New Release Roundup: Josh Gondelman, Reformed Whores, Iggy Pop, Dave Cobb, and Richmond Fontaine

1. Josh Gondelman Physical Whisper
I was at the taping for this, and Gondelman was very much on his game. He’s a sharp writer (his day job is on Last Week Tonight with John Oliver) and this is a fine introduction for the uninitiated, and a treat for those who already know him. Preview “Surprise” on his BandCamp site.

2. Reformed Whores Don’t Beat Around the Bush
Head Primus oddball Les Claypool loves the Reformed Whores. People who enjoy the name “Washington Redskins,” not so much. This is what Colonel Les had to say: “Cloaked in a veil of beauty, innocence, and country twang, the gals have created an album of material that could make Charles Bukowski blush.” If you like country and double entendres (okay, some of them are single entendres), check out album.

1. Grant-Lee Phillips The Narrows
At my first opportunity tonight, I will be at my local record store (they still exist!) picking this up. Phillips has been a favorite since his Grant Lee Buffalo days. “Smoke and Sparks” is a good example of why. He’s an evocative lyricist with a rich voice. There is beauty and wonder here.

2. Iggy Pop Post Pop Depression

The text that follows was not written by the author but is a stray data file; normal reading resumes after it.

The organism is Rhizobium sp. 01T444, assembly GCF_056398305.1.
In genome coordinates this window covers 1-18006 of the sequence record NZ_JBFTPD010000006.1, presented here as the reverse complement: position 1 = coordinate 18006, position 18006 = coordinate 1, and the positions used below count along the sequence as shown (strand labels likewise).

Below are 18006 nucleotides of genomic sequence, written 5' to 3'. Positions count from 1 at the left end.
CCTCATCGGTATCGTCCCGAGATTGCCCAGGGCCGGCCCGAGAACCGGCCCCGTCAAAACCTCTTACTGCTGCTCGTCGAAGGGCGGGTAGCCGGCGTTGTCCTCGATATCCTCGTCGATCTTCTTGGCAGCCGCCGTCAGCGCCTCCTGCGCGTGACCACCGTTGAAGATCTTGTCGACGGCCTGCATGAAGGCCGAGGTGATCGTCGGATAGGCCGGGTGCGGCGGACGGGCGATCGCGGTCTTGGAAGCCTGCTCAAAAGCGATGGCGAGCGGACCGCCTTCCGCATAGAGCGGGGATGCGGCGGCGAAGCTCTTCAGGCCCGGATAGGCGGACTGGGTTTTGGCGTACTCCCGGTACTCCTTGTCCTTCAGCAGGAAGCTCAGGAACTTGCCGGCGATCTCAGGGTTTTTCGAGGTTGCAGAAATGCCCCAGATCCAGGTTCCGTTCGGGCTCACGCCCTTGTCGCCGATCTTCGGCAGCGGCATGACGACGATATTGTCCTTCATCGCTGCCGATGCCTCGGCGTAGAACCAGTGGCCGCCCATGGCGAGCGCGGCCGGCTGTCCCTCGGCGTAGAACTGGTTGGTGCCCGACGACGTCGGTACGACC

It’s Iggy Pop. You’ll get it or you won’t. But it might interest you to know that Josh Homme of Queens of the Stone Age produced it, and it was recorded at his studio with QOTSA’s Dean Fertita on keys and guitar and the Arctic Monkeys’ Matt Helders on drums. From the sound of the sampler, they did good work together.

3. Dave Cobb Southern Family
Dave Cobb had an amazing 2015, producing two Grammy-winning albums in Chris Stapleton’s Traveller and Jason Isbell’s Something More Than Free. Southern Family is an impressive collection of songs that shows the breadth of Cobb’s work, from Isbell and Stapleton to Shooter Jennings, Miranda Lambert, Zac Brown, and John Paul White. But it’s not just a resume, it’s a concept album in which some of the most talented songwriters and performers in contemporary country and Americana explore their roots. Here are a couple of samples.

Anderson East “Learning”

John Paul White “Simple Song”

4. Richmond Fontaine, You Can’t Go Back If There’s Nothing To Go Back To
Willy Vlautin is one of my favorite storytellers, as a musician with Richmond Fontaine and as a novelist. He brings the same eye for characters trying to find some thread of hope to hold onto and lonely landscapes to both endeavors.

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